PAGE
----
TJFF’s Chai Tea & A Movie presents BROKEN PROMISE, directed by Jiri Chlumsky, Sunday November 21

SilverCity Richmond Hill, 8725 Yonge Street.  Tea – 4:00pm  |  Film – 5:00pm
SilverCity Richmond Hill, 8725 Yonge Street. Tea – 4:00pm | Film – 5:00pm

Toronto Jewish Film Festival
BROKEN PROMISE (Nedodrzany Slub)
Directed by Jiri Chlumsky

Cast: Lubomir Bukoyy, Ina Marojevic, Ondrei Vetch
Slovak with English Subtitles
Slovakia 2008  –  RT: 129 minutes 

Sunday November 21, 2010 

SilverCity Richmond Hill, 8725 Yonge Street (Yonge and Hwy 7)
Tea – 4:00pm  |  Film – 5:00pm
Tickets can be purchased in advance by calling, 416-599- 8433
Or online through the TJFF website,
Tickets are also available at the door (subject to availability) $15

Toronto Jewish Film Festival brings their second Chai Tea and a Movie to Richmond Hill, and with it a film that the Slovaks consider one of the most illustrious works of art – Broken Promise, directed by Jiri Chlumsky.

Broken Promise is the true story of Martin, a Jewish boy living in Slovakia.  At his Bar Mitzvah, his family promises to meet again the following year.  When the Fascists take over his country, Martin witnesses members of the Jewish community, and his own family, sent to work camps.  He volunteers to go to one of these camps. Only luck saves him from almost certain death and he winds up joining the partisans and becomes actively involved in fighting the Nazis.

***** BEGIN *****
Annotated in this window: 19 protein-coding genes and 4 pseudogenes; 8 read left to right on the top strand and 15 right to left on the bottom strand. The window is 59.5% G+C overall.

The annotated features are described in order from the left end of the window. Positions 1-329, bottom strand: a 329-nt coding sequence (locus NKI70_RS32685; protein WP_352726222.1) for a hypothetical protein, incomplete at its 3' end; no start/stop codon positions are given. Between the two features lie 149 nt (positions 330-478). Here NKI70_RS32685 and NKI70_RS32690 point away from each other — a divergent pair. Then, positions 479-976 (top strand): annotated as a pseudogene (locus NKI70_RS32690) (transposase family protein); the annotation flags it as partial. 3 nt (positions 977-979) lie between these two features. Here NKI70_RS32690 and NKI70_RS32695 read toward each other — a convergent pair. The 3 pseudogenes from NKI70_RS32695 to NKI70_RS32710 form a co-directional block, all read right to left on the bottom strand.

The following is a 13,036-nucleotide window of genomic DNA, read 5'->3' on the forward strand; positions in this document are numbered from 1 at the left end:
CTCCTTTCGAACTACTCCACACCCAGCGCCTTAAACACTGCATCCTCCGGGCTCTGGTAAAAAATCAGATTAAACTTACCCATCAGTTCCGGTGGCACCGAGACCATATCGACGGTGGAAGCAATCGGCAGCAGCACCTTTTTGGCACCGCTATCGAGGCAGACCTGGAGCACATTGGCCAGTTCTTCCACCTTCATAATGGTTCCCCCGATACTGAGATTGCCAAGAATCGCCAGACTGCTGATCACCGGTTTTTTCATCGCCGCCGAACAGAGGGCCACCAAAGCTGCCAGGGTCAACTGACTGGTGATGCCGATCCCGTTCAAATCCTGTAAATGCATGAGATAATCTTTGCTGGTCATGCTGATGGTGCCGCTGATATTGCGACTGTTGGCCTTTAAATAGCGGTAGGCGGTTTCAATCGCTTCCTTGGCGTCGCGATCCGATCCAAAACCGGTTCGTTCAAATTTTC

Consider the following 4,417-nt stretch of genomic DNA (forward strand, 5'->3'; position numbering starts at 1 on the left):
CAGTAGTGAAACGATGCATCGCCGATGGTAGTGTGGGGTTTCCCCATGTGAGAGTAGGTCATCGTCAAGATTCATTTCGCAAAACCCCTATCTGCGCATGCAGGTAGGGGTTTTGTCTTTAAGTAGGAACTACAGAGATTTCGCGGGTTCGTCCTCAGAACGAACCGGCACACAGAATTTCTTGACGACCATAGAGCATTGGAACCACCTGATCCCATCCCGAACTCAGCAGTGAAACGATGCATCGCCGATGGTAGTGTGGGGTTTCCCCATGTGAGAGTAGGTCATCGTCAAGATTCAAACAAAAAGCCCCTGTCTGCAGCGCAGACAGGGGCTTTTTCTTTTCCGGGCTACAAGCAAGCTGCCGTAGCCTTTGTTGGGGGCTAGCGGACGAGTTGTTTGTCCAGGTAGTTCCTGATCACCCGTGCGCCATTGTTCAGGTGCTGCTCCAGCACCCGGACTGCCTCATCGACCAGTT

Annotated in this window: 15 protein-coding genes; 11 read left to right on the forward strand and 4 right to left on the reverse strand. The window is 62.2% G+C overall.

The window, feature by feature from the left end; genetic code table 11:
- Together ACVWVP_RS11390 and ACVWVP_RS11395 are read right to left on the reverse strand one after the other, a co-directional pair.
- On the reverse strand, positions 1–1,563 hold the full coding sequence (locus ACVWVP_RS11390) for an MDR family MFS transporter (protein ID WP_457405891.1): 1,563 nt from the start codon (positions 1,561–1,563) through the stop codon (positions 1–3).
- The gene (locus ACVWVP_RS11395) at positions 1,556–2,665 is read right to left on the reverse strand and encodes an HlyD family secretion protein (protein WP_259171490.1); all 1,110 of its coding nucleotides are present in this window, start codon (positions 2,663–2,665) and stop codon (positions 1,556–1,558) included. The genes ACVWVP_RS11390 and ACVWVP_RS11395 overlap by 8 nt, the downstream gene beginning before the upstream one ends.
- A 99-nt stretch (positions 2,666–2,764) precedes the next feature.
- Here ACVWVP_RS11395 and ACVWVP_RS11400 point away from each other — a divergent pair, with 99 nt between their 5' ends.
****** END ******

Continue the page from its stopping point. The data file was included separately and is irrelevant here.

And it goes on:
With a script that spans over a decade, director Chlumsky captures an impressive 140 locations, across four seasons, using a total of 130 actors,


The Toronto Jewish Film Festival presents the best feature films, documentaries and shorts from around the world, on themes of Jewish culture and identity.  The Festival is dedicated to using film for its contemporary popular value and accessibility, in order to reflect the diversity of the Jewish experience internationally.  The TJFF provides an opportunity to heighten awareness of Jewish and cultural diversity around the world, to audiences of all cultural backgrounds, and to present films in their original languages with subtitles, in an effort to break down racial, cultural and religious barriers and stereotypes.